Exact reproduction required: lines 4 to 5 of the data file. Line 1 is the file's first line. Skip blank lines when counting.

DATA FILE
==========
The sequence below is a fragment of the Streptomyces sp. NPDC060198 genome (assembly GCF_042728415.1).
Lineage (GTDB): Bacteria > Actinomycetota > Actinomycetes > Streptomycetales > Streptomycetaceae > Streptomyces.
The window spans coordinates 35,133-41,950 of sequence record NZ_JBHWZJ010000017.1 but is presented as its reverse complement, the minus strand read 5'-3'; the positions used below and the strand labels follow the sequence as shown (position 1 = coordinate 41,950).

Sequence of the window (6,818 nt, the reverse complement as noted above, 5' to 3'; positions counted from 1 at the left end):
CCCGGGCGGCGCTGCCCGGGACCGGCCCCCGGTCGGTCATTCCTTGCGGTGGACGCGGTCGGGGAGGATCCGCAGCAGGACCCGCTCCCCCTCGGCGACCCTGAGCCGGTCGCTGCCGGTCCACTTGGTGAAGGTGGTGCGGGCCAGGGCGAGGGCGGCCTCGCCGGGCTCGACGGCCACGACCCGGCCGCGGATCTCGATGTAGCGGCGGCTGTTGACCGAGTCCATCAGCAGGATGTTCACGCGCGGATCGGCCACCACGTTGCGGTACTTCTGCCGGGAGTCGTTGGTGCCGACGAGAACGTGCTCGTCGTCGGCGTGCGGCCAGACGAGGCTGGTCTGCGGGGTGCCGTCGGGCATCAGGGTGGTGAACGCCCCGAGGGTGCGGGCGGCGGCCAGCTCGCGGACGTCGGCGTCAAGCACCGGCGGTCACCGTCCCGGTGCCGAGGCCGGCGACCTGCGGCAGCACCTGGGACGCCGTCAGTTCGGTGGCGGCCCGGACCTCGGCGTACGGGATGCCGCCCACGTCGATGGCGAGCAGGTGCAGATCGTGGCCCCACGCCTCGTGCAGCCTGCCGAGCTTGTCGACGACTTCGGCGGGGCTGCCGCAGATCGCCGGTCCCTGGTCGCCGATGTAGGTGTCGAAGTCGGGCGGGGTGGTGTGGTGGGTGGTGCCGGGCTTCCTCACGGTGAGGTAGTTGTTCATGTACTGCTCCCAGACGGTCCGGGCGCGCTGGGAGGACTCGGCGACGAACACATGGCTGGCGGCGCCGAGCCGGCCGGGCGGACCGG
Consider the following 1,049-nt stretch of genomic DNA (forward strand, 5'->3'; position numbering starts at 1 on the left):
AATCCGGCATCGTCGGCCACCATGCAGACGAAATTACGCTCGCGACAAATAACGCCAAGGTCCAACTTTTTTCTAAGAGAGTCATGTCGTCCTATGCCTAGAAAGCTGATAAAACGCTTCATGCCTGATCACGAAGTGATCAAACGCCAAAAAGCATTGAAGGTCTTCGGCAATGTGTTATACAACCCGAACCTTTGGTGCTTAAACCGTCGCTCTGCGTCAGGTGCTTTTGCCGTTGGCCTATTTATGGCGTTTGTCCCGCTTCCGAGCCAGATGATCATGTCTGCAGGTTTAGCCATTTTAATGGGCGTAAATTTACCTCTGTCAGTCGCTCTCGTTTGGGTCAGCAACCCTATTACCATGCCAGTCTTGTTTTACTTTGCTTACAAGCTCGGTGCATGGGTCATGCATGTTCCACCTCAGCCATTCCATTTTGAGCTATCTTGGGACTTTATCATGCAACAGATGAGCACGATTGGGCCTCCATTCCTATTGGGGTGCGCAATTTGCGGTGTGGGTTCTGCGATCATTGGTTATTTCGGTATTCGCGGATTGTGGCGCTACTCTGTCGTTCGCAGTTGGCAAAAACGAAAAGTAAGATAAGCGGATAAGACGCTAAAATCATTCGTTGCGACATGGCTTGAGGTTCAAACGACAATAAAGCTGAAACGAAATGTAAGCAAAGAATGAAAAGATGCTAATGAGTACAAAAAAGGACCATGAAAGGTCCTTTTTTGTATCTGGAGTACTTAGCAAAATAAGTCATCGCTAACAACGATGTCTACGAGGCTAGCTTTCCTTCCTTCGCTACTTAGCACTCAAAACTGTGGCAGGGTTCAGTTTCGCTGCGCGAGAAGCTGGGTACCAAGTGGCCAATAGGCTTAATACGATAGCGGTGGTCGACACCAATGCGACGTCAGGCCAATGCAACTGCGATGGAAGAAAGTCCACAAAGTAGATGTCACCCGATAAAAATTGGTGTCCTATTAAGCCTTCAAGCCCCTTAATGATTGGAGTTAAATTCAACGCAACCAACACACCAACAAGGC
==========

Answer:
Sequence of the window (6,818 nt, the reverse complement as noted above, 5' to 3'; positions counted from 1 at the left end):
CCCGGGCGGCGCTGCCCGGGACCGGCCCCCGGTCGGTCATTCCTTGCGGTGGACGCGGTCGGGGAGGATCCGCAGCAGGACCCGCTCCCCCTCGGCGACCCTGAGCCGGTCGCTGCCGGTCCACTTGGTGAAGGTGGTGCGGGCCAGGGCGAGGGCGGCCTCGCCGGGCTCGACGGCCACGACCCGGCCGCGGATCTCGATGTAGCGGCGGCTGTTGACCGAGTCCATCAGCAGGATGTTCACGCGCGGATCGGCCACCACGTTGCGGTACTTCTGCCGGGAGTCGTTGGTGCCGACGAGAACGTGCTCGTCGTCGGCGTGCGGCCAGACGAGGCTGGTCTGCGGGGTGCCGTCGGGCATCAGGGTGGTGAACGCCCCGAGGGTGCGGGCGGCGGCCAGCTCGCGGACGTCGGCGTCAAGCACCGGCGGTCACCGTCCCGGTGCCGAGGCCGGCGACCTGCGGCAGCACCTGGGACGCCGTCAGTTCGGTGGCGGCCCGGACCTCGGCGTACGGGATGCCGCCCACGTCGATGGCGAGCAGGTGCAGATCGTGGCCCCACGCCTCGTGCAGCCTGCCGAGCTTGTCGACGACTTCGGCGGGGCTGCCGCAGATCGCCGGTCCCTGGTCGCCGATGTAGGTGTCGAAGTCGGGCGGGGTGGTGTGGTGGGTGGTGCCGGGCTTCCTCACGGTGAGGTAGTTGTTCATGTACTGCTCCCAGACGGTCCGGGCGCGCTGGGAGGACTCGGCGACGAACACATGGCTGGCGGCGCCGAGCCGGCCGGGCGGACCGG